I haven’t talked much about Maiella, the high tableland on the eastern side of the Apennines in central Italy. But recently I read a book about it that brought back a few memories. I made three visits there with Edita to climb Monte Amaro and its surrounding peaks from various directions.
Maiella is dominated by Monte Amaro and its adjacent peaks and ridges, which form a network of plateaus over 2,500m in height. The plateau itself is like the surface of the moon – grey, rocky, and mostly devoid of life. But down in the valleys, the land is a paradise on earth with forests, wildlife and water in abundance. Many of the valleys are thickly wooded gorges and one of these, the Orfento Valley, is the focus of this post.
We completed a circuit of the Orfento Valley on my first visit to Maiella. Thunderstorms were forecast in the morning, so we decided on a short afternoon walk to explore the area, rather than climbing a mountain. We hiked up the southern rim of the Orfento Valley into a high pastureland above, had lunch at a picnic spot in the forest, before descending along the floor of the gorge to the town of Caramanico Terme, a quiet resort of hot springs. At the lower end of the valley were a series of grottos hewn into the rock of the gorge, and it felt like a landscape from Lord of the Rings.
On that walk, Edita told me about her first memorable visit to Maiella with a friend a few weeks earlier. She stayed at a guesthouse in the village of Decontra, high on the rim of the Orfento Valley. Upon learning that they intended to climb Monte Amaro, the landlady of the guesthouse gave them a small bag and asked them to collect a few pine cones that grew at some of the lesser altitudes on the flanks of the mountain. The pine-cone resin was used to make a local liqueur.
Some of you can probably guess where this story is heading, but before we get to that point, Edita and her friend had another fright to endure. September is stormy season in the Apennines, and somewhere on the woody ridge between the peak of Blockhaus and the higher reaches of the Maiella plateau, they found themselves in the midst of an almighty thunderstorm. Rain came down in sheets and the sky flashed like a violent Pink Floyd concert. The storm was so close that they could feel the bolts of lightning as they struck the ground around them.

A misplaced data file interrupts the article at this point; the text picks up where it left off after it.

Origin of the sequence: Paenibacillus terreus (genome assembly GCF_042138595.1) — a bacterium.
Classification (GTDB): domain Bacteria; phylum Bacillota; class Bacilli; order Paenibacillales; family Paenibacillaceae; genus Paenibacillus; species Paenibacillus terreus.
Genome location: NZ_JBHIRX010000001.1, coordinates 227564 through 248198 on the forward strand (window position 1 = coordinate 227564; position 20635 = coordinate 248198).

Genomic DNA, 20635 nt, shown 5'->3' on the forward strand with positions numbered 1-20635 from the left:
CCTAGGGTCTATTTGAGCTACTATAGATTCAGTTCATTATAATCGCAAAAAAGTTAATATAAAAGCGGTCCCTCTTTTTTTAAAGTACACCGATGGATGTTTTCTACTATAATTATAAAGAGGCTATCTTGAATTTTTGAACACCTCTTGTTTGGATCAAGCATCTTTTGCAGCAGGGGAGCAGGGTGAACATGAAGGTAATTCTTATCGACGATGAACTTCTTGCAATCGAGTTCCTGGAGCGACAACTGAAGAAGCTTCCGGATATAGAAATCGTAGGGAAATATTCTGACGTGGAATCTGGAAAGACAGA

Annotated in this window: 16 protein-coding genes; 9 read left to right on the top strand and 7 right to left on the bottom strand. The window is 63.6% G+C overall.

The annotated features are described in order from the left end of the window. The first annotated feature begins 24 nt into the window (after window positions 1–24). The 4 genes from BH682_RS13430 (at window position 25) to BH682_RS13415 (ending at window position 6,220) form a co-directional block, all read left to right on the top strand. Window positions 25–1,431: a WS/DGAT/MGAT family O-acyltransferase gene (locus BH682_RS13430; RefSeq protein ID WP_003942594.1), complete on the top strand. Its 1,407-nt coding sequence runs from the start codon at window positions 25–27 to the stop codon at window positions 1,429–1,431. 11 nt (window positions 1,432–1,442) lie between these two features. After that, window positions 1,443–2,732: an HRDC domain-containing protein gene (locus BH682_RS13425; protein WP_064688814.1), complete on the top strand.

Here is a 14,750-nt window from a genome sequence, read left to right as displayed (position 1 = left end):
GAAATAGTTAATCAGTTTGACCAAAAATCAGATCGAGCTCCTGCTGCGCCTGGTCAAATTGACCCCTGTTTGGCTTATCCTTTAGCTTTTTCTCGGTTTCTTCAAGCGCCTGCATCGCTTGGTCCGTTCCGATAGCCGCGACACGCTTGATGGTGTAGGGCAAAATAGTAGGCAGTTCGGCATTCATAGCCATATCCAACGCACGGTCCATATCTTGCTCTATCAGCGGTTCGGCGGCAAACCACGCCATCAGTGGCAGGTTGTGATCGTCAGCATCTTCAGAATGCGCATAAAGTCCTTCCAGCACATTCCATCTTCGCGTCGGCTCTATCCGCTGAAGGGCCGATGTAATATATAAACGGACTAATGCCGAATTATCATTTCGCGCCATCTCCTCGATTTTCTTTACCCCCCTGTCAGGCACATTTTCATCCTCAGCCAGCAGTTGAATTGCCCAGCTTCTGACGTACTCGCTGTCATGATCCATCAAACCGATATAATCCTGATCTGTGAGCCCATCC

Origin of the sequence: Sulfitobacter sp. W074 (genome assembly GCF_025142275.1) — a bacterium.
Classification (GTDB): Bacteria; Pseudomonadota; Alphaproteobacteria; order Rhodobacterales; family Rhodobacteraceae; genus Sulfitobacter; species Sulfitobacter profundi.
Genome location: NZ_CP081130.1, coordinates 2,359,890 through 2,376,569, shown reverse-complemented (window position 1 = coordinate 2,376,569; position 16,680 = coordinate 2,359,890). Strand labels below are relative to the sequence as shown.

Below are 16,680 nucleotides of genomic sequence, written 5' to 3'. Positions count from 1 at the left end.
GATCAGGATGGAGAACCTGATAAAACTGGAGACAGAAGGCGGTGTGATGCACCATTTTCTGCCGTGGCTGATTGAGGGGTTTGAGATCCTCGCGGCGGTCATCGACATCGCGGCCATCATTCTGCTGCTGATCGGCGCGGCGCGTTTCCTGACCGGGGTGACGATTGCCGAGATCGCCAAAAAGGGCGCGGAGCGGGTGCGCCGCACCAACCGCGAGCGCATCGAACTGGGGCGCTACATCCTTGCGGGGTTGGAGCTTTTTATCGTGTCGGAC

They were lucky to survive this ordeal, and they were soaked to the bone and bedraggled as they beat a retreat back along the ridge. But Italian storms can be over before you have time to say ‘Gianluigi Buffon’, and as they were skirting below the summit of Blockhaus, the sun had emerged and the sky was clear again. That part of the trail was flank by thickets of pine bush, and they remembered their landlady’s request to harvest a few pine cones.
Despite the inclement weather, they were not alone on the mountain. Maiella is a national park, and unbeknown to Edita and her friend, their landlady had asked them to perform an illegal act. It’s OK to pick up a few dead cones that have fallen naturally, but you’re not allowed to pick live ones like apples. Moreover, it appeared to be an act that is often done less innocently. They were seen by a passer-by who did not approve. But rather than having a quiet word with Edita and her friend, this person decided to report the incident to the police. By the time Edita reached the end of the road above La Maielleta, there was a police car waiting.
They were caught red-handed with a small bag of contraband. It took all of their diplomatic skills to convince the officers not to arrest them. They’d had no idea they were breaking the law, and thought they were being helpful to their friendly landlady. The landlady was less friendly when they returned to the guesthouse. She had received a phone call from the boys in blue, and wasn’t keen to acknowledge her hand in the affair.
This is not a guesthouse or a village they will be returning to, but there was one consolation. Edita was given a book, My dreams have all been of the Maiella by Paolo Sanelli. I found this book on our bookshelf the other day. It was only a pocket-sized 100 pages, so I decided to read it there and then. To date, I have found very few books about the Apennines written in English, and this was one of those rare books in Italian that have been translated into English.
Paolo Sanelli – or Paolino, as he is known throughout the book – was a shepherd from Decontra who farmed and tended his flocks in the mountains around the Orfento Valley over a period of about 50 years in the middle part of the 20th century. His memories of a shepherd’s life were collected by a journalist called Marco Manilla, and My dreams have all been of the Maiella is the book that arose from that collaboration.
It’s a record of a vanished time, and is full of quirky stories about a life in the mountains of Maiella. These include the story about the only educated man in the village, who received his education in prison for what Paolino described as ‘some bad luck’. After his release, the villagers asked him to set up a school. He agreed, and became the teacher for a generation of village children.
Paolino described visits with their sheep to the summer flocking grounds on Piana Grande, a high plain above the Orfento Valley where the climate was more temperate. It was work they enjoyed. ‘No one thought about work,’ Paolino said, ‘even though the work was hard’. The ploughing was particularly strenuous because the ground was stony.